Illustration by Alex Castro / The Verge

The cities assert that the oil companies’ activities constitute a public nuisance that they can sue over. The law of nuisance is centuries old, starting as a legal claim that dealt with things like ditches inconveniently placed in front of barns. It’s now a mainstay of environmental law, targeting things like pollution from smokestacks and noxious odors.

“The law of nuisance has been around forever and it has responded to changes in mankind,” said Steve Berman, a lawyer representing the cities of San Francisco and Oakland. “What we’re asking you, your honor, is to apply this law to a new situation.” That new situation is rising sea levels caused by climate change.

Berman also referenced oil companies’ efforts to sow misinformation about the relationship between fossil fuels and global warming. That misinformation was intentional and contributed to the harm, he argued. “Together, that forms the basis for our nuisance claim,” he said. Berman pointed to lead paint cases, where companies encouraged people to use lead paint in their homes “even though they knew it was dangerous.”

From the oil companies’ point of view, they were engaged in a healthy debate about climate change. For cities, it was false advertising. “If someone is lying to the public about climate science, I could see that’s not good,” Alsup said.

At one point, the hearing took a detour into the long history of fossil fuels in the US, which the judge said spanned from the 1850s — “when they struck oil in Pennsylvania” — to today. Fossil fuels are “causing global warming, that’s a negative,” Alsup acknowledged. But he pointed out that fossil fuels had led to “large benefits” as well, including victory in World War II. To that end, he asked both sides to prepare a 10-page brief over the next week, arguing whether or not the cities’ claims required an analysis of the costs and benefits of fossil fuels.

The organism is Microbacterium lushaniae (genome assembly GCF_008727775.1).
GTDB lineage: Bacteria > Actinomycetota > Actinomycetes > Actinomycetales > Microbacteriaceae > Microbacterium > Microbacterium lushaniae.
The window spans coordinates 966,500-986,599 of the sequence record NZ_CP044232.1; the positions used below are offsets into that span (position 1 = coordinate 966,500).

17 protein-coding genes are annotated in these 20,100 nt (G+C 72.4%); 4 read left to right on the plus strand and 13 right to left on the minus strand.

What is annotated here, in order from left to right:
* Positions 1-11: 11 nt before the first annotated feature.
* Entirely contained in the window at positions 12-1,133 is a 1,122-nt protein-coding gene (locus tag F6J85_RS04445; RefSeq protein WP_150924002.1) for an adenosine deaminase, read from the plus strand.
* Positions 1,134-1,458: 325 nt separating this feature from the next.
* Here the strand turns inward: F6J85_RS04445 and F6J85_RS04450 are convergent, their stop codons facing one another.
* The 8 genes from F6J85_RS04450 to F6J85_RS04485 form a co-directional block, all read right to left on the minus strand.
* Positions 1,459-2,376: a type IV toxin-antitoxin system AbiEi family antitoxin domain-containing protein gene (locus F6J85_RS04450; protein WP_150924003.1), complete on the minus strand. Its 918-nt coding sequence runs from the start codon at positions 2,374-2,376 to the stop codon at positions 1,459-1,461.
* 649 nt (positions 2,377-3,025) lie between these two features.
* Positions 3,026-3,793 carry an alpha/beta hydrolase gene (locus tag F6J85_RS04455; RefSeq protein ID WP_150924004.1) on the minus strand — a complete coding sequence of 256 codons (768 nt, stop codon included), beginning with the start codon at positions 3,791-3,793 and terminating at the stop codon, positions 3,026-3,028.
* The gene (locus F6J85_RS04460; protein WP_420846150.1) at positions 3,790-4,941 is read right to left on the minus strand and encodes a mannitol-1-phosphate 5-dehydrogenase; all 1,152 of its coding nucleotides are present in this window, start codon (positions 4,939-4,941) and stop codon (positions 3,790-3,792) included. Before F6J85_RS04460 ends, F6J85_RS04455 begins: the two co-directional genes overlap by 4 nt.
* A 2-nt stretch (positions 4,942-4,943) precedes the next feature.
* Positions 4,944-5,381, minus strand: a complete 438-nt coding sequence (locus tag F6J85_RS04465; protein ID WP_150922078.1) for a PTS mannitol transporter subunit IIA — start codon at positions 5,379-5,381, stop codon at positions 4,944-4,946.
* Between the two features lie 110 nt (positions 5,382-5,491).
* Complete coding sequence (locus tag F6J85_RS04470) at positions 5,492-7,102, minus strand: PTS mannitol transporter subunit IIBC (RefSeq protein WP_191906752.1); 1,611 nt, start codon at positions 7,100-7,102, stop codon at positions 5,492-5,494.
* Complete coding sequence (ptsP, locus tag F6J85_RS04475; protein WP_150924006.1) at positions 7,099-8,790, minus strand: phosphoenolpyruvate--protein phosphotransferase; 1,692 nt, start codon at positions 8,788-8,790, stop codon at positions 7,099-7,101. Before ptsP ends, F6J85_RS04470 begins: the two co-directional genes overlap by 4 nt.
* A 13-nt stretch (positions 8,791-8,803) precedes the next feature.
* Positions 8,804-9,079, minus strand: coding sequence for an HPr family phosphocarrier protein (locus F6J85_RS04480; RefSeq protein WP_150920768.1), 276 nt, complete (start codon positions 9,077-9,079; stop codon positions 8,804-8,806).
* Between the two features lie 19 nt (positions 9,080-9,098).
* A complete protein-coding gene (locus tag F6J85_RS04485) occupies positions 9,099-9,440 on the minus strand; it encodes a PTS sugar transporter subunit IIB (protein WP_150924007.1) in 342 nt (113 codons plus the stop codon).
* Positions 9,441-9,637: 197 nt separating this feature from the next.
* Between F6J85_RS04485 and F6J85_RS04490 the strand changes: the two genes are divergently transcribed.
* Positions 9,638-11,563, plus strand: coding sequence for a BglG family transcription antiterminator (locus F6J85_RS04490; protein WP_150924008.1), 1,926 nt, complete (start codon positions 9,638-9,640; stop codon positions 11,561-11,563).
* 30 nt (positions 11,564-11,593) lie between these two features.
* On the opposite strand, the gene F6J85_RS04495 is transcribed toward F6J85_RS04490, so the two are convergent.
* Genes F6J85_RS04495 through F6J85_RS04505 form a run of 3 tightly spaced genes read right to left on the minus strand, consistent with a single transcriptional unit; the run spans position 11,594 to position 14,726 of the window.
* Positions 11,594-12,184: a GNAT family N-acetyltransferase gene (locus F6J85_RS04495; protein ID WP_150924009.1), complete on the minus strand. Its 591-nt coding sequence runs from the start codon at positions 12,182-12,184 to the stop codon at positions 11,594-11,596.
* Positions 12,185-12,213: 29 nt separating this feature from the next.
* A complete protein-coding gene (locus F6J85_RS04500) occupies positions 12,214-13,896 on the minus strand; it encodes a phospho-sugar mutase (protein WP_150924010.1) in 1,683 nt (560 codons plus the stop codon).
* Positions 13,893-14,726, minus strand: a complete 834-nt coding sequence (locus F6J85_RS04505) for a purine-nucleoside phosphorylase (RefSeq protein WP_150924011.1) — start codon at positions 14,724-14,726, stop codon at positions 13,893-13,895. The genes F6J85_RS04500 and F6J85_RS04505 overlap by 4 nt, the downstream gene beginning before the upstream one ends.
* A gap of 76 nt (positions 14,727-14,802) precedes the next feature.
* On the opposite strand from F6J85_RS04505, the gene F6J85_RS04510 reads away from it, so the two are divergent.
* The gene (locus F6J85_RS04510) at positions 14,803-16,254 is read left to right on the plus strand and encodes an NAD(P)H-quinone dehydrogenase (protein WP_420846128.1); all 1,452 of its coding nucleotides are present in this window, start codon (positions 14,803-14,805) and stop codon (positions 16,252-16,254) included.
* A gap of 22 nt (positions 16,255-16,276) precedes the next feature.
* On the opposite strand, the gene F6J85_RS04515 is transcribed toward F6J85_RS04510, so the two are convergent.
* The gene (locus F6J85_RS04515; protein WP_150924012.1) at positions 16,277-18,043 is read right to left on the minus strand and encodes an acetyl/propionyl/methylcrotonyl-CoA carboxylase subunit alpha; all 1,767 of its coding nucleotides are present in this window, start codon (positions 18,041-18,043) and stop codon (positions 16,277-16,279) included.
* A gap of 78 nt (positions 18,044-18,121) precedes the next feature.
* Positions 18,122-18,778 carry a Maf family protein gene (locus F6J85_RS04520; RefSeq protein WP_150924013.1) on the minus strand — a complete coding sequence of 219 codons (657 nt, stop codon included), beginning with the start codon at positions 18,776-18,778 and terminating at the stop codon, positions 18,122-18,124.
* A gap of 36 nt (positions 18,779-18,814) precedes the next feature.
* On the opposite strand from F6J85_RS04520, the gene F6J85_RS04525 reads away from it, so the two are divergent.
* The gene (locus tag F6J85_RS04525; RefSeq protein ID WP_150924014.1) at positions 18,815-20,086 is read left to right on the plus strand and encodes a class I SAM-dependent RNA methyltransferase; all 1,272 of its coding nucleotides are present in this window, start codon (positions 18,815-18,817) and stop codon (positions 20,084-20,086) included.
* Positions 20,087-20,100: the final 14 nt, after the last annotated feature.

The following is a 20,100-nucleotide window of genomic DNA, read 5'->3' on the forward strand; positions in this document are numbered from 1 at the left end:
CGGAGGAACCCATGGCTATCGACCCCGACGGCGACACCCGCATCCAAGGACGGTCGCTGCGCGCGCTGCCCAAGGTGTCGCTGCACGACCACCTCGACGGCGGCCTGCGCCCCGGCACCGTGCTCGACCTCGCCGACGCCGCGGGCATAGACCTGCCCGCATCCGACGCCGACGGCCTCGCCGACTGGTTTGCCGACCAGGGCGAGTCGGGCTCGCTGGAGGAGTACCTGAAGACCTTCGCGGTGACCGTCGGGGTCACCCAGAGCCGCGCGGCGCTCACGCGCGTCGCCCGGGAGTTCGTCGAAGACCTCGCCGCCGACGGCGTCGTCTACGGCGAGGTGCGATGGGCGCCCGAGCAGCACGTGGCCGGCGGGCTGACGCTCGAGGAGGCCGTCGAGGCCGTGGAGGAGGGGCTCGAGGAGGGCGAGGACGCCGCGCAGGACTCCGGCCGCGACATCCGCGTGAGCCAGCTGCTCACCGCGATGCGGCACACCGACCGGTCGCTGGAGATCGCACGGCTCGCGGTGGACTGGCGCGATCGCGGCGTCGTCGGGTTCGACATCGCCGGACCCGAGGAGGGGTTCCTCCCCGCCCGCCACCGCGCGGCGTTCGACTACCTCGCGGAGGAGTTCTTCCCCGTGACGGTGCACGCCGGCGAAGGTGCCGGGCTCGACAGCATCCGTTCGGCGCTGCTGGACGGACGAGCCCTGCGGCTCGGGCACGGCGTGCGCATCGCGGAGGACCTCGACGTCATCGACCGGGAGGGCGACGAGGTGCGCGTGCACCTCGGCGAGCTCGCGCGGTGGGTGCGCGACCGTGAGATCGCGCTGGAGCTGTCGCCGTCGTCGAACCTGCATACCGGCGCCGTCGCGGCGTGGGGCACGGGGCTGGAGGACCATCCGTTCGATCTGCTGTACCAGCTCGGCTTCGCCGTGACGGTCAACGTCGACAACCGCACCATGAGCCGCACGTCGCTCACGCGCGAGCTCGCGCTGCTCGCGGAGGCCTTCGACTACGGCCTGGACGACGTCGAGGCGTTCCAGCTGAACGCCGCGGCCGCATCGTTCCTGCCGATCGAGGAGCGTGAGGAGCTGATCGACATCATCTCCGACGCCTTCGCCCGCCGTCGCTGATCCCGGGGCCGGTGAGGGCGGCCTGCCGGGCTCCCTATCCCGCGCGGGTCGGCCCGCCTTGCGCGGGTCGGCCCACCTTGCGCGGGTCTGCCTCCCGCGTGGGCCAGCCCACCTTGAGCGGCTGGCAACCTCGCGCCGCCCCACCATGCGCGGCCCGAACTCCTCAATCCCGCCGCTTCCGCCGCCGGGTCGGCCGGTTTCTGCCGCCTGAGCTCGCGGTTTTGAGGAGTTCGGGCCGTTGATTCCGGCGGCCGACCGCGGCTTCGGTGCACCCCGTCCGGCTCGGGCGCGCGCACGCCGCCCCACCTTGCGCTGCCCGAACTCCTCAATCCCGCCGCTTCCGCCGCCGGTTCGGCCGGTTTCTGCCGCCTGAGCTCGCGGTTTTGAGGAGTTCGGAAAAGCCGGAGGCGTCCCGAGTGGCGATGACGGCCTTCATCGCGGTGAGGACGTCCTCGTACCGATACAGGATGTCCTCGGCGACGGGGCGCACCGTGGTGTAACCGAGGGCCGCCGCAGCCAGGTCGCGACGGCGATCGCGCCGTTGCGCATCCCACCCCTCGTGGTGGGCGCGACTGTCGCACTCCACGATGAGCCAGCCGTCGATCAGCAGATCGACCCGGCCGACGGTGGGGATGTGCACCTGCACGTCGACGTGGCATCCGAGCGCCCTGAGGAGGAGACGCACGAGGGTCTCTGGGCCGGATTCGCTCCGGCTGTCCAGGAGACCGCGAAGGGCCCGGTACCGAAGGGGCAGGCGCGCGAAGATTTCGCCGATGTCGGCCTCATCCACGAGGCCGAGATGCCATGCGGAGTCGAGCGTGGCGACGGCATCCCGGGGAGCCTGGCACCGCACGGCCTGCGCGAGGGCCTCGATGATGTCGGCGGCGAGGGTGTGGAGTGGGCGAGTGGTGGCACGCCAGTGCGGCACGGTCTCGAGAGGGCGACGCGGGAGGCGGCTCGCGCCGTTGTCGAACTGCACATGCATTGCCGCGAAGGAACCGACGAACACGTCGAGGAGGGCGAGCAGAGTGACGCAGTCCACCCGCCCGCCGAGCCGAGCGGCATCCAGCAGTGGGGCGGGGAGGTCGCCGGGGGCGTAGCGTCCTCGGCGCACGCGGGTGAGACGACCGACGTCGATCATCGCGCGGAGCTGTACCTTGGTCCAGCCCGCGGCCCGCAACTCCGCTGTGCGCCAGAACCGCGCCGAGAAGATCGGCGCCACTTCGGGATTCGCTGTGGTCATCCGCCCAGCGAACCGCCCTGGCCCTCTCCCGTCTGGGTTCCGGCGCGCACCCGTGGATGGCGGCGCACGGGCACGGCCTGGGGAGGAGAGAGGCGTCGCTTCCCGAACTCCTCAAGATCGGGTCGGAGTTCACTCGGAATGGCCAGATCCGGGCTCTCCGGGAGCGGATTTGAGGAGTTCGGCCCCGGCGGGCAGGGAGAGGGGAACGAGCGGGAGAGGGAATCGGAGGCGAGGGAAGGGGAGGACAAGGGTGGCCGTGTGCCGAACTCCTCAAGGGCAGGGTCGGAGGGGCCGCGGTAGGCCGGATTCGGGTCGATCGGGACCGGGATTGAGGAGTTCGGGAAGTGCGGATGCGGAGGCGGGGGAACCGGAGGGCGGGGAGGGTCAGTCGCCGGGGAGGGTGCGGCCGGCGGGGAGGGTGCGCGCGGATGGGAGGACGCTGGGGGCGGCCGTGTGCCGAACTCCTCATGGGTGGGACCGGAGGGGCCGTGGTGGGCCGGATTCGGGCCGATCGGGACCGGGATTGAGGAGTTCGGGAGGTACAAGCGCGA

Illustration by Alex Castro / The Verge

It’s not clear which way the judge is going to rule. “He’s very thoughtful, he’s been on the bench quite a while, he’s handled some really complex cases. So he’ll take his time with his ultimate decision,” says Pat Parenteau, a professor of law at Vermont Law School. “There’s no blueprint for how to decide this case, so it’s going to take some time for the judge to sort through it.”

The judge did hint that he thought some of the legal arguments being brought before him were overkill, questioning whether it was smart for the parties to litigate “by fighting at every trench like they did in World War I.” He offered some advice, saying, “Strategically, you should ask yourself on both sides whether you are pursuing the right course for teeing these issues up for an ultimate decision.”

Historically, climate lawsuits have not enjoyed much success in court. According to Ann Carlson, a professor of environmental law at UCLA, all of the climate change cases against the oil companies during the Bush administration were dismissed before plaintiffs got a shot at discovery. “It would be pathbreaking for a court to decide that these cases could go forward,” Carlson says.

But regardless of what Judge Alsup decides, there are likely multiple appeals ahead — whichever side loses will appeal it up to the Ninth Circuit, and onwards. The final stop is the Supreme Court, Parenteau says. But for the case pending before Judge Alsup, he says, “It’s too early and too speculative to say whether the Supreme Court would ever take an appeal.”

There’s a lot more ahead for these cases, Carlson says. “And we’re just beginning.”

Sarah Jeong contributed to this report.